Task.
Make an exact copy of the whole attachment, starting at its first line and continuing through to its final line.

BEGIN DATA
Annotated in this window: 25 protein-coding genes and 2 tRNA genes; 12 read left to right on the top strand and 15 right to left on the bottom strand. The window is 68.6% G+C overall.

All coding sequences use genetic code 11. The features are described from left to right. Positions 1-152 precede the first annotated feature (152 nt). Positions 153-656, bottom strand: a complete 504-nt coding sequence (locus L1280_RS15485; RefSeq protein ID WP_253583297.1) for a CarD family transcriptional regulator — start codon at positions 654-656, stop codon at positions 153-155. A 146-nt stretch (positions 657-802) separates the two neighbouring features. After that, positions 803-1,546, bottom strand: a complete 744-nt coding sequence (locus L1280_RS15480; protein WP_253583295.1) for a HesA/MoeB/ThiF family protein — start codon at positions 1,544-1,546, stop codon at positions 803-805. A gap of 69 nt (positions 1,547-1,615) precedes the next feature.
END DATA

Annotated in this window: 25 protein-coding genes and 2 tRNA genes; 12 read left to right on the top strand and 15 right to left on the bottom strand. The window is 68.6% G+C overall.

All coding sequences use genetic code 11. The features are described from left to right. Positions 1-152 precede the first annotated feature (152 nt). Positions 153-656, bottom strand: a complete 504-nt coding sequence (locus L1280_RS15485; RefSeq protein ID WP_253583297.1) for a CarD family transcriptional regulator — start codon at positions 654-656, stop codon at positions 153-155. A 146-nt stretch (positions 657-802) separates the two neighbouring features. After that, positions 803-1,546, bottom strand: a complete 744-nt coding sequence (locus L1280_RS15480; protein WP_253583295.1) for a HesA/MoeB/ThiF family protein — start codon at positions 1,544-1,546, stop codon at positions 803-805. A gap of 69 nt (positions 1,547-1,615) precedes the next feature.